House approves $14 billion for Israel offset by cuts to IRS

U.S. Rep. Marjorie Taylor Greene was one of only two Republicans who voted against Speaker Mike Johnson’s proposal to provide $14.3 billion in emergency aid to Israel using money cut from the Internal Revenue Service’s budget.

The measure passed 226-196 with all Republicans in favor except Greene and Kentucky’s Thomas Massie. Twelve Democrats voted “yes” on the bill, although none from Georgia. Besides Greene, the rest of the state’s delegation split along party lines with the remaining eight Republicans in favor and all five Democrats opposed.

Greene voted with the vast majority of Democrats but for different reasons than most of them. Most Democrats opposed the GOP-led measure because of the required offsetting cuts to the IRS as a condition for assisting Israel in its war with Hamas.

Greene said she didn’t back the bill because she believes additional money for Israel hasn’t been justified and the U.S. has more pressing needs domestically.

“You see the reason why I voted ‘no’ today, and not that I’ll always be a no for Israel’s defense, is because I’m unapologetically America first,” Greene said in a video posted on her social media. “And today in America, we have an open-border-driven national security crisis.”

Democrats criticized Republicans for taking the unusual step of coupling emergency funding with a spending cut of an equal amount and for refusing to include money for Ukraine. They also pointed out that the nonpartisan Congressional Budget Office said reducing the IRS budget would lead to a $12.5 billion increase in the deficit because it would reduce tax collections.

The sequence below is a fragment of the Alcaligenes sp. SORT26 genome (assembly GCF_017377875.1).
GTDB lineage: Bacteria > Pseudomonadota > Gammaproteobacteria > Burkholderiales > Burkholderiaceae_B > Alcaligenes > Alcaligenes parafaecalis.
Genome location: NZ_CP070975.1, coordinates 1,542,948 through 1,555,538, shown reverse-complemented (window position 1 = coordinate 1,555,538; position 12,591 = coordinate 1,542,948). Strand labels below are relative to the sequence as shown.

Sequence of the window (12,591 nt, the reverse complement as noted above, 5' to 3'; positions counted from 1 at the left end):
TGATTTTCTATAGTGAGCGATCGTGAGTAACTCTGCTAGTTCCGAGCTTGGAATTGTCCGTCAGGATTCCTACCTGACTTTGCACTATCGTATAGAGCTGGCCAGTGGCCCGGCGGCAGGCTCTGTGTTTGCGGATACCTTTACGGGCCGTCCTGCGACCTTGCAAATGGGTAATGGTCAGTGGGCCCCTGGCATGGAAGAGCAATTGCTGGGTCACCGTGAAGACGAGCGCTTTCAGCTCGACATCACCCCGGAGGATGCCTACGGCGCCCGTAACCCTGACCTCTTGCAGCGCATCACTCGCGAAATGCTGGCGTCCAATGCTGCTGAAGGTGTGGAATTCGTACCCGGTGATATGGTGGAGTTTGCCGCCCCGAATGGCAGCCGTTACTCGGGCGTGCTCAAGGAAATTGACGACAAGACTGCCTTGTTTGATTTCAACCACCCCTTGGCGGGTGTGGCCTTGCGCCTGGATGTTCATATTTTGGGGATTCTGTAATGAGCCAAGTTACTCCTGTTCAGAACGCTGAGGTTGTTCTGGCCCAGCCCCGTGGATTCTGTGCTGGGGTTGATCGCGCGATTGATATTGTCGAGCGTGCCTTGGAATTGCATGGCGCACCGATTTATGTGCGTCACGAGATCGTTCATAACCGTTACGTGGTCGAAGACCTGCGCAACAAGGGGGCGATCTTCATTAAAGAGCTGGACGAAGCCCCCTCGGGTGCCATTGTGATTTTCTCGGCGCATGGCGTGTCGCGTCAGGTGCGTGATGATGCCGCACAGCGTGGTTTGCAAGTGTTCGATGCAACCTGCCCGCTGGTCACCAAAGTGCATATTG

Senate Leader Chuck Schumer, a Democrat from New York, has said the bill is a nonstarter in that chamber, and President Joe Biden has promised to veto it if it lands on his desk.

Still, most GOP members heralded their vote as a show of support for Israel as it continues its war with Hamas.

“This bill will help Israel do exactly what it needs to do,” U.S. Rep. Andrew Clyde, R-Athens, said in a floor speech during debate on the bill. “And that’s defend itself.”



U.S. Rep. Rick Allen, R-Augusta

U.S. Rep. Buddy Carter, R-Pooler

U.S. Rep. Andrew Clyde, R-Athens

U.S. Rep. Mike Collins, R-Jackson

U.S. Rep. Drew Ferguson, R-The Rock

U.S. Rep. Barry Loudermilk, R-Cassville

U.S. Rep. Rich McCormick, R-Suwanee

U.S. Rep. Austin Scott, R-Tifton


U.S. Rep. Sanford Bishop, D-Albany

U.S. Rep. Marjorie Taylor Greene, R-Rome

U.S. Rep. Hank Johnson, D-Lithonia

U.S. Rep. Lucy McBath, D-Marietta

U.S. Rep. David Scott, D-Atlanta

U.S. Rep. Nikema Williams, D-Atlanta